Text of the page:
17 C.F.R. § 201.411(b)(2). We further note that the comment to Rule of Practice 410 provides that

[T]he Commission grants a petition for review in virtually all cases [because of] a Commission determination that there is a benefit to joint deliberation by the Commission when exception is taken to an initial decision.

Rules of Practice, 60 Fed. Reg. 32,738, 32,773 (June 23, 1995).

8 Richard Cannistraro, Exchange Act Rel. No. 39521 (Jan. 7, 1998), 66 SEC Docket 790, 791 n.3. See also Terry T. Steen, Exchange Act Rel. No. 38675 (May 27, 1997), 64 SEC Docket 1785, 1786 (denying summary affirmance and noting that such action is appropriate only where there are "compelling reasons"); Comment to Rule of Practice 411(e), 60 Fed. Reg. at 32,775 ("Summary affirmance may be appropriate . . . when the Commission believes that deliberation by the Commission would not be useful [and] has very rarely been granted.").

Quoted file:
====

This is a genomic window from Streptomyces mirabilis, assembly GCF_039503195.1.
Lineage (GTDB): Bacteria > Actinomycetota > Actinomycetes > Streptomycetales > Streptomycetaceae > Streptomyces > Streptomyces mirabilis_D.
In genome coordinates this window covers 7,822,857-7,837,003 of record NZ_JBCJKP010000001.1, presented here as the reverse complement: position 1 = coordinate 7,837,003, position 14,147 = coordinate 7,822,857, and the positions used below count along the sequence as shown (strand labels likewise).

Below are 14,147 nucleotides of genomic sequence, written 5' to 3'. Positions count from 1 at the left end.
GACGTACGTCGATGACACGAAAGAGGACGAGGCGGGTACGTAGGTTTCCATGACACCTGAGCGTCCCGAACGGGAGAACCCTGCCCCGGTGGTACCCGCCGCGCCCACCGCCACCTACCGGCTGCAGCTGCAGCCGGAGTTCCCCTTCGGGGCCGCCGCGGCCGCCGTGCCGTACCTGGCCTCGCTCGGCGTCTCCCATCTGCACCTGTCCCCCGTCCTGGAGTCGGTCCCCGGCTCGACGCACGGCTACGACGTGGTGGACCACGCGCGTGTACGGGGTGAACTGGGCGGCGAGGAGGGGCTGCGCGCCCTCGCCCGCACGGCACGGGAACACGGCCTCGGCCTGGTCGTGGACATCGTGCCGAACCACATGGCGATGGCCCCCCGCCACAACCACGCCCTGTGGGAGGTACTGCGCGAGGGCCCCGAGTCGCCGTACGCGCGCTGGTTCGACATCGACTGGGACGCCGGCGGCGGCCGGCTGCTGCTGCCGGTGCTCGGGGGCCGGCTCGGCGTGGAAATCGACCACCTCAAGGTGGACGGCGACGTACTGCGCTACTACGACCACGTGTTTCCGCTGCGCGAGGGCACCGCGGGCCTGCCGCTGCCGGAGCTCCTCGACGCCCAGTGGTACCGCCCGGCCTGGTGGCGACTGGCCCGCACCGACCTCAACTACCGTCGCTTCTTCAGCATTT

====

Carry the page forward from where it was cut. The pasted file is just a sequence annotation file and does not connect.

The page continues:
9 Cannistraro, 66 SEC Docket at 791 n.3. In Cannistraro, we summarily affirmed the decision of a law judge denying a Division motion to suspend indefinitely administrative proceedings against a respondent who had evaded service. Our decision was based on one of our Rules of Practice, which permitted postponement for "a reasonable period of time" and which we interpreted to mean not an "open-ended" period. In determining that summary affirmance was appropriate, we noted that the record was abbreviated, consisting primarily of the Division's motions for extensions of time to serve the respondent, and that such Commission action would "not be unjust for either party." Id. at 792.


http://www.sec.gov/litigation/admin/34-45131.htm


Modified: 12/06/2001